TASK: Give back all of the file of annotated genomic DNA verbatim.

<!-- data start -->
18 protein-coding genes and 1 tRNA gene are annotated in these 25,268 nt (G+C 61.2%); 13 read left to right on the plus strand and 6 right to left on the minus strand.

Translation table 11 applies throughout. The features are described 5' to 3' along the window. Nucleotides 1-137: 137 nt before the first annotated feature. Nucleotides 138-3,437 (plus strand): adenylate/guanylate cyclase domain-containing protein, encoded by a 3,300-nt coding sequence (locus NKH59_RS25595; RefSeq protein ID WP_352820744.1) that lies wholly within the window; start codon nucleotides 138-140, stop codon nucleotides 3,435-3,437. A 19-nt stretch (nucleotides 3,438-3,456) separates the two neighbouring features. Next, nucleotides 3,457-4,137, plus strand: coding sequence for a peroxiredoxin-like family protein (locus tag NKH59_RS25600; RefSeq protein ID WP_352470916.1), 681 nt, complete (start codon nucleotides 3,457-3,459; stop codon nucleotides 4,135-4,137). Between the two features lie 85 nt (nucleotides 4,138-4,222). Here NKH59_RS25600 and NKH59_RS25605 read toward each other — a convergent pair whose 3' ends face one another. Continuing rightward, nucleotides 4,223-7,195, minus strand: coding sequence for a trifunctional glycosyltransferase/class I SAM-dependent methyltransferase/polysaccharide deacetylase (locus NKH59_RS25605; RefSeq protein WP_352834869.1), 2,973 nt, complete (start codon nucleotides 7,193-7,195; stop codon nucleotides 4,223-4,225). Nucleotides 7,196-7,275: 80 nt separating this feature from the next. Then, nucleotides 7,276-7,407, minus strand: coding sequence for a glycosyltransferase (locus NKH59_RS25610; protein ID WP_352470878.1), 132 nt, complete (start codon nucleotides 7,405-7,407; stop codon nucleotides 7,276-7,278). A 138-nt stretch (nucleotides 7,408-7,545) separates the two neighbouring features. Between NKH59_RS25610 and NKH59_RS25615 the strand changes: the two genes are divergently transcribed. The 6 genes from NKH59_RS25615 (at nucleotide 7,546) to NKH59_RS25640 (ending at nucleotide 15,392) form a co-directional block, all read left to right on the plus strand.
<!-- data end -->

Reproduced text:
18 protein-coding genes and 1 tRNA gene are annotated in these 25,268 nt (G+C 61.2%); 13 read left to right on the plus strand and 6 right to left on the minus strand.

Translation table 11 applies throughout. The features are described 5' to 3' along the window. Nucleotides 1-137: 137 nt before the first annotated feature. Nucleotides 138-3,437 (plus strand): adenylate/guanylate cyclase domain-containing protein, encoded by a 3,300-nt coding sequence (locus NKH59_RS25595; RefSeq protein ID WP_352820744.1) that lies wholly within the window; start codon nucleotides 138-140, stop codon nucleotides 3,435-3,437. A 19-nt stretch (nucleotides 3,438-3,456) separates the two neighbouring features. Next, nucleotides 3,457-4,137, plus strand: coding sequence for a peroxiredoxin-like family protein (locus tag NKH59_RS25600; RefSeq protein ID WP_352470916.1), 681 nt, complete (start codon nucleotides 3,457-3,459; stop codon nucleotides 4,135-4,137). Between the two features lie 85 nt (nucleotides 4,138-4,222). Here NKH59_RS25600 and NKH59_RS25605 read toward each other — a convergent pair whose 3' ends face one another. Continuing rightward, nucleotides 4,223-7,195, minus strand: coding sequence for a trifunctional glycosyltransferase/class I SAM-dependent methyltransferase/polysaccharide deacetylase (locus NKH59_RS25605; RefSeq protein WP_352834869.1), 2,973 nt, complete (start codon nucleotides 7,193-7,195; stop codon nucleotides 4,223-4,225). Nucleotides 7,196-7,275: 80 nt separating this feature from the next. Then, nucleotides 7,276-7,407, minus strand: coding sequence for a glycosyltransferase (locus NKH59_RS25610; protein ID WP_352470878.1), 132 nt, complete (start codon nucleotides 7,405-7,407; stop codon nucleotides 7,276-7,278). A 138-nt stretch (nucleotides 7,408-7,545) separates the two neighbouring features. Between NKH59_RS25610 and NKH59_RS25615 the strand changes: the two genes are divergently transcribed. The 6 genes from NKH59_RS25615 (at nucleotide 7,546) to NKH59_RS25640 (ending at nucleotide 15,392) form a co-directional block, all read left to right on the plus strand.